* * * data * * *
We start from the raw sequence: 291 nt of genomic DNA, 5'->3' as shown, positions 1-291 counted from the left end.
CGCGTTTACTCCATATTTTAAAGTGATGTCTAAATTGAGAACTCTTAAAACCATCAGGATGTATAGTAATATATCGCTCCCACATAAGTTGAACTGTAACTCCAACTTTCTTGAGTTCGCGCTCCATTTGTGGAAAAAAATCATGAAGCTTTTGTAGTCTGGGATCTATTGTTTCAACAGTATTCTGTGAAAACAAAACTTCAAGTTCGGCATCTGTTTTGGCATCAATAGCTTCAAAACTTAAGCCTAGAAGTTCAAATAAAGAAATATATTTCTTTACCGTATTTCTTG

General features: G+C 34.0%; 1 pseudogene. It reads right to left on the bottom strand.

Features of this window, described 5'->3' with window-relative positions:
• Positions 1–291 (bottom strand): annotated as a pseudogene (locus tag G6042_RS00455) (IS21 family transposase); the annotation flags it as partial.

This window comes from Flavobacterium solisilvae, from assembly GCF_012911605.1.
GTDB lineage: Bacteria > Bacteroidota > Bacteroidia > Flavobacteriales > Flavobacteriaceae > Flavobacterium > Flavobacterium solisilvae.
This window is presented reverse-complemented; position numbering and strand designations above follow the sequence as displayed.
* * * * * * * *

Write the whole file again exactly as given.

We start from the raw sequence: 291 nt of genomic DNA, 5'->3' as shown, positions 1-291 counted from the left end.
CGCGTTTACTCCATATTTTAAAGTGATGTCTAAATTGAGAACTCTTAAAACCATCAGGATGTATAGTAATATATCGCTCCCACATAAGTTGAACTGTAACTCCAACTTTCTTGAGTTCGCGCTCCATTTGTGGAAAAAAATCATGAAGCTTTTGTAGTCTGGGATCTATTGTTTCAACAGTATTCTGTGAAAACAAAACTTCAAGTTCGGCATCTGTTTTGGCATCAATAGCTTCAAAACTTAAGCCTAGAAGTTCAAATAAAGAAATATATTTCTTTACCGTATTTCTTG

General features: G+C 34.0%; 1 pseudogene. It reads right to left on the bottom strand.

Features of this window, described 5'->3' with window-relative positions:
• Positions 1–291 (bottom strand): annotated as a pseudogene (locus tag G6042_RS00455) (IS21 family transposase); the annotation flags it as partial.

This window comes from Flavobacterium solisilvae, from assembly GCF_012911605.1.
GTDB lineage: Bacteria > Bacteroidota > Bacteroidia > Flavobacteriales > Flavobacteriaceae > Flavobacterium > Flavobacterium solisilvae.
This window is presented reverse-complemented; position numbering and strand designations above follow the sequence as displayed.